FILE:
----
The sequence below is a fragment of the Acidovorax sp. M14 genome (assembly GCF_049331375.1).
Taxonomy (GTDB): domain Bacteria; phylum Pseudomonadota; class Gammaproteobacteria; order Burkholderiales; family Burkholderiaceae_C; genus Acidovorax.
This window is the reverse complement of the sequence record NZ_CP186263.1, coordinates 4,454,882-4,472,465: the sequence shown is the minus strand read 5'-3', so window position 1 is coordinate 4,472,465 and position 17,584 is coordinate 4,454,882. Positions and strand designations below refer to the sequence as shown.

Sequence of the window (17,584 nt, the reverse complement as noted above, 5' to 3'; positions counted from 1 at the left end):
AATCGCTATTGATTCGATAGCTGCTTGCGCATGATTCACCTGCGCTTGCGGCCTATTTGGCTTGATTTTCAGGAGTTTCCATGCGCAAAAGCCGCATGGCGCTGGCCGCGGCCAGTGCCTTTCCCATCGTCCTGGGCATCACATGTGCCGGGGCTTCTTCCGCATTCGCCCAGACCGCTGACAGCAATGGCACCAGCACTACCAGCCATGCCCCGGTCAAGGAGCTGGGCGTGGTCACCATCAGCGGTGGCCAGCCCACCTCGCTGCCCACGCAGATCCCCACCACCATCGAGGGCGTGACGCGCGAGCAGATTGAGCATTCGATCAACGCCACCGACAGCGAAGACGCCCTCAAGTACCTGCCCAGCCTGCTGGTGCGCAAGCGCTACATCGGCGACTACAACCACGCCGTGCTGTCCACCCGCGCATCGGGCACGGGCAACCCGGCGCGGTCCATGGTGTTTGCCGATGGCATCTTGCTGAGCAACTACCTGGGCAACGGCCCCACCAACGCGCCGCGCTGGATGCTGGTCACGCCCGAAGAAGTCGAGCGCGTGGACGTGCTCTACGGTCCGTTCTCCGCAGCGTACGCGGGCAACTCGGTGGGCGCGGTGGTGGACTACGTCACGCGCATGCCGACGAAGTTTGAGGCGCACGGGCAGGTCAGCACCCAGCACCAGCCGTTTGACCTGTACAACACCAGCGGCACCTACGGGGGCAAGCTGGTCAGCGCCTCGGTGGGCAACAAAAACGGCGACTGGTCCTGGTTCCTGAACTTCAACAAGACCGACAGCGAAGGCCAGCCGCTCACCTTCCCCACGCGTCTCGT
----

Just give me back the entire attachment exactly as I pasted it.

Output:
The sequence below is a fragment of the Acidovorax sp. M14 genome (assembly GCF_049331375.1).
Taxonomy (GTDB): domain Bacteria; phylum Pseudomonadota; class Gammaproteobacteria; order Burkholderiales; family Burkholderiaceae_C; genus Acidovorax.
This window is the reverse complement of the sequence record NZ_CP186263.1, coordinates 4,454,882-4,472,465: the sequence shown is the minus strand read 5'-3', so window position 1 is coordinate 4,472,465 and position 17,584 is coordinate 4,454,882. Positions and strand designations below refer to the sequence as shown.

Sequence of the window (17,584 nt, the reverse complement as noted above, 5' to 3'; positions counted from 1 at the left end):
AATCGCTATTGATTCGATAGCTGCTTGCGCATGATTCACCTGCGCTTGCGGCCTATTTGGCTTGATTTTCAGGAGTTTCCATGCGCAAAAGCCGCATGGCGCTGGCCGCGGCCAGTGCCTTTCCCATCGTCCTGGGCATCACATGTGCCGGGGCTTCTTCCGCATTCGCCCAGACCGCTGACAGCAATGGCACCAGCACTACCAGCCATGCCCCGGTCAAGGAGCTGGGCGTGGTCACCATCAGCGGTGGCCAGCCCACCTCGCTGCCCACGCAGATCCCCACCACCATCGAGGGCGTGACGCGCGAGCAGATTGAGCATTCGATCAACGCCACCGACAGCGAAGACGCCCTCAAGTACCTGCCCAGCCTGCTGGTGCGCAAGCGCTACATCGGCGACTACAACCACGCCGTGCTGTCCACCCGCGCATCGGGCACGGGCAACCCGGCGCGGTCCATGGTGTTTGCCGATGGCATCTTGCTGAGCAACTACCTGGGCAACGGCCCCACCAACGCGCCGCGCTGGATGCTGGTCACGCCCGAAGAAGTCGAGCGCGTGGACGTGCTCTACGGTCCGTTCTCCGCAGCGTACGCGGGCAACTCGGTGGGCGCGGTGGTGGACTACGTCACGCGCATGCCGACGAAGTTTGAGGCGCACGGGCAGGTCAGCACCCAGCACCAGCCGTTTGACCTGTACAACACCAGCGGCACCTACGGGGGCAAGCTGGTCAGCGCCTCGGTGGGCAACAAAAACGGCGACTGGTCCTGGTTCCTGAACTTCAACAAGACCGACAGCGAAGGCCAGCCGCTCACCTTCCCCACGCGTCTCGT